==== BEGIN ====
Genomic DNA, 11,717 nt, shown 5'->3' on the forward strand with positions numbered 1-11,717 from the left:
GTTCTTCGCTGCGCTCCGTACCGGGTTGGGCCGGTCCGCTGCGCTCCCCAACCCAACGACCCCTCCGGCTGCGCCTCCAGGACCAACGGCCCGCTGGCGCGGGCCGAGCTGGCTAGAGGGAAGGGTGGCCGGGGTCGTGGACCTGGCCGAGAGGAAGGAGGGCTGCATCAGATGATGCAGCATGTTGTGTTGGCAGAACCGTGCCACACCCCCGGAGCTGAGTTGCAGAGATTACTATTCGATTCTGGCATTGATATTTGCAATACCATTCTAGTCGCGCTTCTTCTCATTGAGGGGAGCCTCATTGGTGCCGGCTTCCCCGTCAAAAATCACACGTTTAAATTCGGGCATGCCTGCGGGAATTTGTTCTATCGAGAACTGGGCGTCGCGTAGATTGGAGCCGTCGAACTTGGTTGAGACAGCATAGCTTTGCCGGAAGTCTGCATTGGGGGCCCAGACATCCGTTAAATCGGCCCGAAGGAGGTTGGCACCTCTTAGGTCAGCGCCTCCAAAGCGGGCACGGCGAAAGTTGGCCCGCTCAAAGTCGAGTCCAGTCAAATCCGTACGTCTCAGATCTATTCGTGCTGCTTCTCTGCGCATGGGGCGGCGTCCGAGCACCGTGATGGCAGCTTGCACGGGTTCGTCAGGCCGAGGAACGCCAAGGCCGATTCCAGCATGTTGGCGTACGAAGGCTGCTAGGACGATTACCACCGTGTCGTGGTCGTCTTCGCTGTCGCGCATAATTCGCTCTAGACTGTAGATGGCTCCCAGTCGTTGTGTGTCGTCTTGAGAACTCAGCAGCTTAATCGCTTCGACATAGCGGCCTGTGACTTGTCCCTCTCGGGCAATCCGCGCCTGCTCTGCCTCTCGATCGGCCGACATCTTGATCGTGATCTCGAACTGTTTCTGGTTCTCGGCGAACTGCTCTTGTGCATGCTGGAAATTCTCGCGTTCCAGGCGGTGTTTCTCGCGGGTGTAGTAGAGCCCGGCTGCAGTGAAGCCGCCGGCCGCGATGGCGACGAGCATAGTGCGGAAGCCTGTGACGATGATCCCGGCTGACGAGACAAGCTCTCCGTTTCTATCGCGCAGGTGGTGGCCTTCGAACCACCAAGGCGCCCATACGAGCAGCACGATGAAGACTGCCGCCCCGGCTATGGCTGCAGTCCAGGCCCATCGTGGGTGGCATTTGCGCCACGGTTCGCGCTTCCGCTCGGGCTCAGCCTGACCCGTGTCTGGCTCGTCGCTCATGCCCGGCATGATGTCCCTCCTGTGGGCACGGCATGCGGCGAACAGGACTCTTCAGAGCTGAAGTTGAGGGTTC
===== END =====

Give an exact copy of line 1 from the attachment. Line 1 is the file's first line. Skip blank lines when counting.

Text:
Genomic DNA, 11,717 nt, shown 5'->3' on the forward strand with positions numbered 1-11,717 from the left: